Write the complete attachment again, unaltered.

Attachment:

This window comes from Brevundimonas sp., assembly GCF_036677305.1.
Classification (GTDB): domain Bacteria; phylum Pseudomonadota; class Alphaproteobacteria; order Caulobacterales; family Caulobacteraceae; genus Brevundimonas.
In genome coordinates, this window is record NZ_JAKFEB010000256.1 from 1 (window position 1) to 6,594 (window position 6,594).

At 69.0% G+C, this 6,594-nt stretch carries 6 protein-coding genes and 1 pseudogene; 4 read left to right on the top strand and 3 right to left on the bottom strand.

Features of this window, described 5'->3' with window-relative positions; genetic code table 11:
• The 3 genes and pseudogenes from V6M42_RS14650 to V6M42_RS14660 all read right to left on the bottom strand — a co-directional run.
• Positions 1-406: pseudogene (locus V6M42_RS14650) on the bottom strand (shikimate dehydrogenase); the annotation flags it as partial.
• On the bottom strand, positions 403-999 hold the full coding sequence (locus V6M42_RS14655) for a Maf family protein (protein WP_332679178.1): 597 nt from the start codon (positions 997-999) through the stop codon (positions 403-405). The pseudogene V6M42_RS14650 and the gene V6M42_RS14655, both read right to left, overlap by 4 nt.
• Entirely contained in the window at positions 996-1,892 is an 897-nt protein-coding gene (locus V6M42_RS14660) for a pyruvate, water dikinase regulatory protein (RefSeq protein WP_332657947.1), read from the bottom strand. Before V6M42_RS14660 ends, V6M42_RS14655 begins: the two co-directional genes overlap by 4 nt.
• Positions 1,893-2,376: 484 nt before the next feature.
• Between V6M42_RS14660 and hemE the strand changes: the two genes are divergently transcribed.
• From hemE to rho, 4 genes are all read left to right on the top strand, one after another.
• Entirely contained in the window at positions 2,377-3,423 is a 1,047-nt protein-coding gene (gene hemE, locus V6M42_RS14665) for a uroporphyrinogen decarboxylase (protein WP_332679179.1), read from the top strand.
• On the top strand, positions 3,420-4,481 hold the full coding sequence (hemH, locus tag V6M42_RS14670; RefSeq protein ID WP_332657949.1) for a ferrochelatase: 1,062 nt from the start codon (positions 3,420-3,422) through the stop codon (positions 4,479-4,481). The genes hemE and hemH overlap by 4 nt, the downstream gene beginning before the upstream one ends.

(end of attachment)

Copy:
This window comes from Brevundimonas sp., assembly GCF_036677305.1.
Classification (GTDB): domain Bacteria; phylum Pseudomonadota; class Alphaproteobacteria; order Caulobacterales; family Caulobacteraceae; genus Brevundimonas.
In genome coordinates, this window is record NZ_JAKFEB010000256.1 from 1 (window position 1) to 6,594 (window position 6,594).

At 69.0% G+C, this 6,594-nt stretch carries 6 protein-coding genes and 1 pseudogene; 4 read left to right on the top strand and 3 right to left on the bottom strand.

Features of this window, described 5'->3' with window-relative positions; genetic code table 11:
• The 3 genes and pseudogenes from V6M42_RS14650 to V6M42_RS14660 all read right to left on the bottom strand — a co-directional run.
• Positions 1-406: pseudogene (locus V6M42_RS14650) on the bottom strand (shikimate dehydrogenase); the annotation flags it as partial.
• On the bottom strand, positions 403-999 hold the full coding sequence (locus V6M42_RS14655) for a Maf family protein (protein WP_332679178.1): 597 nt from the start codon (positions 997-999) through the stop codon (positions 403-405). The pseudogene V6M42_RS14650 and the gene V6M42_RS14655, both read right to left, overlap by 4 nt.
• Entirely contained in the window at positions 996-1,892 is an 897-nt protein-coding gene (locus V6M42_RS14660) for a pyruvate, water dikinase regulatory protein (RefSeq protein WP_332657947.1), read from the bottom strand. Before V6M42_RS14660 ends, V6M42_RS14655 begins: the two co-directional genes overlap by 4 nt.
• Positions 1,893-2,376: 484 nt before the next feature.
• Between V6M42_RS14660 and hemE the strand changes: the two genes are divergently transcribed.
• From hemE to rho, 4 genes are all read left to right on the top strand, one after another.
• Entirely contained in the window at positions 2,377-3,423 is a 1,047-nt protein-coding gene (gene hemE, locus V6M42_RS14665) for a uroporphyrinogen decarboxylase (protein WP_332679179.1), read from the top strand.
• On the top strand, positions 3,420-4,481 hold the full coding sequence (hemH, locus tag V6M42_RS14670; RefSeq protein ID WP_332657949.1) for a ferrochelatase: 1,062 nt from the start codon (positions 3,420-3,422) through the stop codon (positions 4,479-4,481). The genes hemE and hemH overlap by 4 nt, the downstream gene beginning before the upstream one ends.